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The Warsaw Voice » Law » December 16, 2009
A D V I C E F R O M S A L A N S
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Public Procurement Law Amendments-Part 2
December 16, 2009   
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The coming weeks will bring big changes to the Public Procurement Act. Apart from the so-called minor amendment, which was discussed in the Voice issue of Oct. 23, Parliament has adopted further amendments to the Public Procurement Act, colloquially referred to as the "big amendment." The EU Directive on the right of appeal is thereby to be introduced into Polish law, the deadline for this being Dec. 20, 2009.


The fundamental changes concern the means of legal protection. These changes are revolutionary in nature; the institution of protest made by a contractor to the ordering party is to be abolished. The first line of defense in the arsenal of means of legal protection in public procurement procedures will thus be that of an appeal lodged with the National Chamber of Appeal (Krajowa Izba Odwoławcza-KIO). A complaint against a KIO verdict may be lodged with the district court. In other words, the system of means of legal protection consisting of protest, appeal and complaint is to be replaced by a two-step system with appeals being heard directly by the KIO and complaints going to the district court. This change has aroused a lot of controversy and is being widely commented upon. Due to the considerable increase in the fee for a district court complaint (which instead of the present zl.3,000 could, in certain cases, even come to zl.5 million), a KIO appeal could, in practice, prove to be not only the first but also the only means of legal protection. Due to such a considerable increase in complaint fees, a commensurate drop in the number of complaints against KIO rulings should be expected.

An equally critical approach should be adopted in relation to the "big amendment" solution to the excessive recourse to KIO appeals. Now, in principle, the KIO is to issue one-person rulings (currently it is a three-member panel that issues rulings). Only in matters that are particularly convoluted and abstruse will the KIO chairman consider appointing a three-member panel for recognition purposes. Considering the enhanced status of KIO rulings (given that an appeal is to become the first and, in practice, only means of legal protection), and that further competences are to be loaded onto the KIO (among others, the new clause by which in some cases the KIO is to rule on the invalidity of a contract) and the considerable degree of complication in cases currently coming up for recognition proceedings at the KIO, the reduction of ruling panels to one-judge institutions arouses grave reservations. Fears may also arise because of the question whether such a solution will not cause a lack of uniformity in KIO case law.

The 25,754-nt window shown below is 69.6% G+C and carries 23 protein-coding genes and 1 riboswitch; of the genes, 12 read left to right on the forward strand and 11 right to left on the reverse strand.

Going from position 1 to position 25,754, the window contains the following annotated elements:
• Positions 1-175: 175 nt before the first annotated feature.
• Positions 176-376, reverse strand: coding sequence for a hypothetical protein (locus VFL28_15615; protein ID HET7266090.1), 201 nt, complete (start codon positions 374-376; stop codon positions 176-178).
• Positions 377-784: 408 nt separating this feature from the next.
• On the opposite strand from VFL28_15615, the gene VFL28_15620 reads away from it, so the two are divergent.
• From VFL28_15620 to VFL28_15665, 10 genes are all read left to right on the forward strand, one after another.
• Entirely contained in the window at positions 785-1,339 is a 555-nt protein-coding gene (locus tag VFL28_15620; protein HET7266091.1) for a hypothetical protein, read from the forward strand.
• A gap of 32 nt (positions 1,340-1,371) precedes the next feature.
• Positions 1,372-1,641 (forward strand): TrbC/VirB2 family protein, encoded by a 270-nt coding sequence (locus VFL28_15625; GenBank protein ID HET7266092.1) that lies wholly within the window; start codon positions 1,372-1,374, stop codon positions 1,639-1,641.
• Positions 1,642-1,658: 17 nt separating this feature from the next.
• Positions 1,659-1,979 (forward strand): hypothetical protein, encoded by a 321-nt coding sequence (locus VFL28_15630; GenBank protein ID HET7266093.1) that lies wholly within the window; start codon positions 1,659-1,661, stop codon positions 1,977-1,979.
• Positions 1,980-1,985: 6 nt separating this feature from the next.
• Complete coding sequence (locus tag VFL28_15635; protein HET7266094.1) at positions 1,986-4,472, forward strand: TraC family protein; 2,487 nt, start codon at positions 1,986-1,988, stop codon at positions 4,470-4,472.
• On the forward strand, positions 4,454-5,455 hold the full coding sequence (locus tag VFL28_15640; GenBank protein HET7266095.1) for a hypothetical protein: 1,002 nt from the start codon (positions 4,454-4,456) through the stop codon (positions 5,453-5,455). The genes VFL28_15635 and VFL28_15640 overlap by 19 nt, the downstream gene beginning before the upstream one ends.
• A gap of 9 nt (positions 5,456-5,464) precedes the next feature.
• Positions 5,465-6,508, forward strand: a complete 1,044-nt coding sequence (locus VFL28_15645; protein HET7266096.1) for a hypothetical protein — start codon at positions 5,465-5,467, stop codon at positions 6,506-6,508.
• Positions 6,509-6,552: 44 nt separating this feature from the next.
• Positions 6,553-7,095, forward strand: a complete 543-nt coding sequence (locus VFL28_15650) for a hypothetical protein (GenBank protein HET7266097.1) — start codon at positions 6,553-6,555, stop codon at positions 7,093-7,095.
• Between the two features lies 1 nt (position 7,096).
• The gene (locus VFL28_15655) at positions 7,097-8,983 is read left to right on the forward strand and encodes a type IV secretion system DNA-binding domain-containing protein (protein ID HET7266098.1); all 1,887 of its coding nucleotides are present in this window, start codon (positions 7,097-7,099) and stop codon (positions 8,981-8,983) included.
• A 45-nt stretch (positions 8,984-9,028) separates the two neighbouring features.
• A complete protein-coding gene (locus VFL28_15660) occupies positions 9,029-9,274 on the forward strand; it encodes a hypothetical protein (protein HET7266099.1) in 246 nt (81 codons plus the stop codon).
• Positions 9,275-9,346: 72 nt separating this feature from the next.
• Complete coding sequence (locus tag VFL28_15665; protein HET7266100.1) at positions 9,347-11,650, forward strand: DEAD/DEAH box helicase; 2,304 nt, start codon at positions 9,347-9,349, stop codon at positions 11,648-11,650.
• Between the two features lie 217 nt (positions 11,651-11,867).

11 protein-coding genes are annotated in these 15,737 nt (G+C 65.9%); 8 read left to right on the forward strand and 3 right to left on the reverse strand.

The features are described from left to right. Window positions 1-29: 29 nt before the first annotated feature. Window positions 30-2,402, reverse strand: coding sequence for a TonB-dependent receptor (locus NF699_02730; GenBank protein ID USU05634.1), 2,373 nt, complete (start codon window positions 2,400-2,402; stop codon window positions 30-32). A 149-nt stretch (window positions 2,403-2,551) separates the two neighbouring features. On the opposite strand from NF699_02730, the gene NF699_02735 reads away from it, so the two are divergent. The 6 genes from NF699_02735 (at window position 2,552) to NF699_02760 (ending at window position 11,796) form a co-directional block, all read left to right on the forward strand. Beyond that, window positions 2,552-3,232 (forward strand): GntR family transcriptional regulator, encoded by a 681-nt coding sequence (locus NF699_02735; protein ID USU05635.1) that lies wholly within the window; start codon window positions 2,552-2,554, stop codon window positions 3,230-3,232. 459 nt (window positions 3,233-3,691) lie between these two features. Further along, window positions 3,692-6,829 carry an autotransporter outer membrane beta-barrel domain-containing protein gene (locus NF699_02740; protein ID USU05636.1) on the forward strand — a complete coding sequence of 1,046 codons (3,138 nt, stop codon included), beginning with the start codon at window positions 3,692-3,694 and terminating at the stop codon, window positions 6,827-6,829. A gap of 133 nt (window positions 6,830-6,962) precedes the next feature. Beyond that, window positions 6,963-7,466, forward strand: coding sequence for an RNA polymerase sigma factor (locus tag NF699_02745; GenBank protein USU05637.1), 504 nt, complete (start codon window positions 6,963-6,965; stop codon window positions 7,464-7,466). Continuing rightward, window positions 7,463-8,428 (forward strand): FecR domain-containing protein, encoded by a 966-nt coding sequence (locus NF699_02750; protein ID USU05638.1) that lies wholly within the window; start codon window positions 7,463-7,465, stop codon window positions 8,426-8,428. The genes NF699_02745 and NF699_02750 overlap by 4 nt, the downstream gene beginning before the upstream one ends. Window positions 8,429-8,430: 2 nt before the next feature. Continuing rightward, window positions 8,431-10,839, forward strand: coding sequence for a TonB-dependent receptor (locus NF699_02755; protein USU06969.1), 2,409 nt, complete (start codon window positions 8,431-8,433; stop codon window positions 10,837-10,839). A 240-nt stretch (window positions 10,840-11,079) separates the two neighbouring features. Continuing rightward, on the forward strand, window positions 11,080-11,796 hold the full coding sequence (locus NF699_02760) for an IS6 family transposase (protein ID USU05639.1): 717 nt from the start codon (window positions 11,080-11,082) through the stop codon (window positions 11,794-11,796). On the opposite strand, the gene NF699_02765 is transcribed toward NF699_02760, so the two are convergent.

The "big amendment" also anticipates the abolition of art. 3.1.6 of the Public Procurement Act. Under this regulation, private entities (mainly funds, associations, private entrepreneurs) acting as ordering parties that placed orders for items partly financed by public funds, had to subject themselves to the public procurement law regime as a condition of receiving such auxiliary public funds. In practice, this related to EU funds. Thus, in principle, private entities awarding contracts financed by the EU will not have to apply the procedures prescribed in the public procurement law (with the exception of situations defined in art. 3. 1. 5 of the Public Procurement Act). However, entities awarding top-up financial resources for projects, may make them contingent on applying the principle of equal treatment, fair competition, and transparency (in other words, simplified, less formalized procedures), when spending such funds. This change has the aim of making the process of spending EU funds easier.

The "big amendment" also carries changes that relate to the application of procurement contracts with single bidders in Poland. This type of contract is negotiated and signed with only one bidder. The ordering party initiates proceedings by sending invitations to negotiate contractual terms and conditions with chosen firms. This single instance of what is basically a non-competitive contract-awarding scheme is designed for application in exceptional situations-the act enumerates the preconditions that must be in attendance for this method to be used. In practice, this method was abused so the "big amendment" gives the ordering parties wanting to award a single bidder contract the opportunity to inform of this intention by way of an advertisement-placed, depending on the value of the contract, in the Biuletyn Zamówień Publicznych public procurement bulletin or the EU's Tenders Electronic Daily (TED). The legislators are banking on this giving contractors the opportunity to learn of a public procurement at an early stage of proceedings, and that in turn will give them the chance to lodge an appeal with the National Chamber of Commerce (KIG) if they see grounds for suspicion that the Public Procurement Act is being infringed.

The "big amendment" is currently awaiting the president's signature and publication in the Journal of Laws. This Public Procurement Amendment Act of Dec. 2, 2009 will come into effect 30 days after its publication in the Journal of Laws.

Aldona Kowalczyk, counsel, head of Salans Public Procurement Law Practice
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